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Researchers conduct first rooting of critically endangered tree known for its medicinal properties

Application of hormone (plant growth regulator). | Kirstenbosch National Botanical Garden

Application of hormone (plant growth regulator). | Kirstenbosch National Botanical Garden

Published Jun 22, 2022

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Cape Town - A trio of researchers, supported by their institutions, have conducted the first-ever successful rooting of the critically endangered South African Mutavhatsindi (Yellow Peeling Plain) tree, which has been under extreme threat due to harmful harvesting of its mature tree parts for medicinal purposes.

This work was done by South African National Biodiversity Institute (SANBI) conservation horticulturist and tree expert Mpendulo Gabayi from the Kirstenbosch National Botanical Garden, KZN National Botanical Garden horticulturist Mpho Mathalauga, and Millennium Seed Bank Partnership seed collector Ntsakisi Masia from the Thohoyandou National Botanical Garden.

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Gabayi said the harmful harvesting of mature tree parts was severely threatening the Mutavhatsindi, scientifically known as Brackenridgea Zanguebarica, and inevitably resulted in the poor regeneration of the new generations of its trees.

“Mutavhatsindi is highly sought after for its medicinal bark and roots, and traditional healers use the yellow dye to treat wounds, worms, aching hands, swollen ankles, and amenorrhea.

“Due to its severe rarity and limited occurrence, the tree is currently categorised as Critically Endangered on the Red List of South African Plants,” Gabayi said.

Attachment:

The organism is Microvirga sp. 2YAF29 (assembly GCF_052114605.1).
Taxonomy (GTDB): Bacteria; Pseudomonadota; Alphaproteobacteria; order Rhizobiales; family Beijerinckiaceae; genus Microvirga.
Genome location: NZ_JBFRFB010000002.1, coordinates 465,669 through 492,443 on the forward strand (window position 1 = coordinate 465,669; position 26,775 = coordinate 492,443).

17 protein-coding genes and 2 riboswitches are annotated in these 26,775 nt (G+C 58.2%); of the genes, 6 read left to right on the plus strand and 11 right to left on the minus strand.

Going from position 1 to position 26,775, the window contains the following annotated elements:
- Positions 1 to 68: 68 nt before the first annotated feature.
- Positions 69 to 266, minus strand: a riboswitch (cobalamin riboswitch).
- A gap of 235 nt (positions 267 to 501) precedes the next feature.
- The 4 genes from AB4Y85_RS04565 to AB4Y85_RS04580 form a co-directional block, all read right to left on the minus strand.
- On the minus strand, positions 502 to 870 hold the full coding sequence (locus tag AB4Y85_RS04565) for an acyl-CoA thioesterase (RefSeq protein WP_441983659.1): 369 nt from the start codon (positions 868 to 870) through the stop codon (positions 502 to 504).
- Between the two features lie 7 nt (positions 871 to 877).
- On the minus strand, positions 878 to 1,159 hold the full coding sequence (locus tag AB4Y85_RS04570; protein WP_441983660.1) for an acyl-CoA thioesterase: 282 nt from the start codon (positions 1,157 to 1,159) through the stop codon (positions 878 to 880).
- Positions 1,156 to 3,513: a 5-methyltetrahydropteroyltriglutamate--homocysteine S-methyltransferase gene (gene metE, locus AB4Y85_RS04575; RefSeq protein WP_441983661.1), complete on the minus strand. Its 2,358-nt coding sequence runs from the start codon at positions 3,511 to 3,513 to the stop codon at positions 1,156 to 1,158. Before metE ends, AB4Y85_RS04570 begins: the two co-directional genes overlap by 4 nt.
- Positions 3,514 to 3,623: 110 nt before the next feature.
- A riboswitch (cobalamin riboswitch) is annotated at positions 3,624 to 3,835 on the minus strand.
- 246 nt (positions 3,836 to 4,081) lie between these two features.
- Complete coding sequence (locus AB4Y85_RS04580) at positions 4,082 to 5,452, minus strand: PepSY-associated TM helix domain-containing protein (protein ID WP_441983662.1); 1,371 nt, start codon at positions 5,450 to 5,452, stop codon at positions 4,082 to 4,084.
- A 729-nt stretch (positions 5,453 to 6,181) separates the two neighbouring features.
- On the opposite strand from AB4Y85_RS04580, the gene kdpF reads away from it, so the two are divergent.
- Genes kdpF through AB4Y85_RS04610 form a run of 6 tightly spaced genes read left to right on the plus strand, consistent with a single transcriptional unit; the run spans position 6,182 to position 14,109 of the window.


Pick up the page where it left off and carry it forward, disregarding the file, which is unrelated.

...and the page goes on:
This was a problem as none of the trees had been successfully propagated before and they only existed in a small 110-hectare sub-population in Mutavhantsindi Nature Reserve.

“Missouri Botanical Garden and the University of Venda in the Limpopo province, together with the SANBI team, collaborated to save this highly endangered tree species,” Gabayi said.

The very first rooted Mutavhatsindi through Dyna ball and sphagnum moss. | Kirstenbosch National Botanical Garden

This project was supported by numerous institutions that teamed up to create a long-term project that would eventually save and preserve the South African gene pool through in-situ (conservation done in the natural ecosystem) and ex-situ (conservation in man-made ecosystems).

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The saplings of these propagated trees would be used to establish ex-situ collections and more propagation research trials at the Kirstenbosch National Botanical Garden and the Thohoyandou National Botanical Garden.

The researchers said the overall success of this project contributed to the Global Strategy for Plant Conservation which aimed to make 20% of threatened plant species available for recovery programmes, and at least 75% available in the country of origin.

Convention on Biological Diversity (CBD) executive secretary Hamdallah Zedan said: “Working through a unique partnership of international and national organisations, parties, other governments, NGOs, and the CBD developed a Global Strategy for Plant Conservation which was adopted at the sixth meeting of the Conference of the Parties.”

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